That was in 1939. My father was no longer in Vienna. He was doing forced labor in Germany for a while, came back, and then was on this Nisko transport. Many who were there fled to the Soviet Union. My father didn’t want to flee because of the family and came back to Vienna.

My Aliyah

At this time I was in preparation camps for youth Aliyah. The second camp was in Moosbrunn, and from Moosbrunn I was called for Aliyah. In fall of 1939 I came back to Vienna and on November 9th, 1939 I was on a legal route through Italy with a certificate to Palestine. I could only say goodbye to my mother. I was expecting my parents to follow.

My father came back to Vienna from Poland and I learned later that my parents were deported to Maly Trostinec [Belarus] on August 17th, 1942 and murdered on August 21st, 1942. They were killed immediately, which is a relief. They were at least spared the camp. 

It was already wartime, but Italy wasn’t fighting yet. There was no English Consulate in Vienna and Palestine was a British Mandate. So we needed to get an Italian transit visa before getting a final visa for Palestine stamped in our passports. We stayed in Trieste for a week. During this time out passports were sent to the English Consulate in Rome, where they stamped the visas into them. Then we could board a ship. There were two sister ships, the “Galileo” and the “Jerusalem.” I was on the “Galileo.”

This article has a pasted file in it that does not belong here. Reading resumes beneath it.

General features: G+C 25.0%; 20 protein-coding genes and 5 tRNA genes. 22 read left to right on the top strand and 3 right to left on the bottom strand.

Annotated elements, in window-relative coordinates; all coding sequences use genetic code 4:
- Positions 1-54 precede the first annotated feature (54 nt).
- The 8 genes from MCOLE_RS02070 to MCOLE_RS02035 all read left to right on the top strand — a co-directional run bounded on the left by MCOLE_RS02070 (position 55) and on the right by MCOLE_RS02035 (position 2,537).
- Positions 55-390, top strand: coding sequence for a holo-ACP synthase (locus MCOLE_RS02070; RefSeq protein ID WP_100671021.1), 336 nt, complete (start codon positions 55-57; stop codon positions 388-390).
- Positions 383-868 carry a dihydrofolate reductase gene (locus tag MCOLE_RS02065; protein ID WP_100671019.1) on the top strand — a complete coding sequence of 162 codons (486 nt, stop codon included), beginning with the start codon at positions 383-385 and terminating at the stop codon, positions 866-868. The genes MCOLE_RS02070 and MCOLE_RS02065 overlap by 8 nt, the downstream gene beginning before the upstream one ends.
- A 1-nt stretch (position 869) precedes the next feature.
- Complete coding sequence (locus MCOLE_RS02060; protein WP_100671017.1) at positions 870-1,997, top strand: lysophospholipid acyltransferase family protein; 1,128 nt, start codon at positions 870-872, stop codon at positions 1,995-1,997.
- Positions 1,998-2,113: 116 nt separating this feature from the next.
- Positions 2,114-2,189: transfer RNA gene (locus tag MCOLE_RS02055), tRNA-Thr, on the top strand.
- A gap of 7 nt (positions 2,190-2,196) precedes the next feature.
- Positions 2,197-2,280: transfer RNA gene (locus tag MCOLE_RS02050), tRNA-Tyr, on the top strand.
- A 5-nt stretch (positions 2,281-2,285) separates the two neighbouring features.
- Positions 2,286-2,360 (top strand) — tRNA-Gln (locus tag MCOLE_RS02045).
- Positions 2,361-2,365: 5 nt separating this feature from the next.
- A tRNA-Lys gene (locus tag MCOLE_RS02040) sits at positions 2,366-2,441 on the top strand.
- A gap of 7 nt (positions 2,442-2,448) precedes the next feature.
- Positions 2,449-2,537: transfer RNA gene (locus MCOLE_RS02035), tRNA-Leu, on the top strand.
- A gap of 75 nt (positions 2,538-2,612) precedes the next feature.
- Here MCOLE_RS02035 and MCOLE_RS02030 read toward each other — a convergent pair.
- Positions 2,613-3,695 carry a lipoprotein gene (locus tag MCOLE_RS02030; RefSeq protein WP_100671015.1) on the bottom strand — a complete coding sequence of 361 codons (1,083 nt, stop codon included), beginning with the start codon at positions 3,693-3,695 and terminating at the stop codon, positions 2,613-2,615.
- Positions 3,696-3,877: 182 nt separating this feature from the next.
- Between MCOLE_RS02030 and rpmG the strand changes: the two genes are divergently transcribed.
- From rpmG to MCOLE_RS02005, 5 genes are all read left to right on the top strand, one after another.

More refugees came after me, but the majority wasn’t from Vienna. From our group a few had been sent to Denmark and then to Holland, where they could then continue on to Palestine.

I was in a Kibbutz for two years that was moderately Social Democratic. I belonged to the youth group. First there was an assembly where they discussed who was to do what jobs. The preferred object was farming. I didn’t have much interest in it; I wanted to learn something artisanal and signed up for carpentry. That wasn’t so easy since there was only one spot. Another person also wanted carpentry, so we drew lots. I was lucky and fate picked me. The other person was to relieve me after a year. I don’t know any more if that ever happened. In any case I stayed with carpentry the whole time.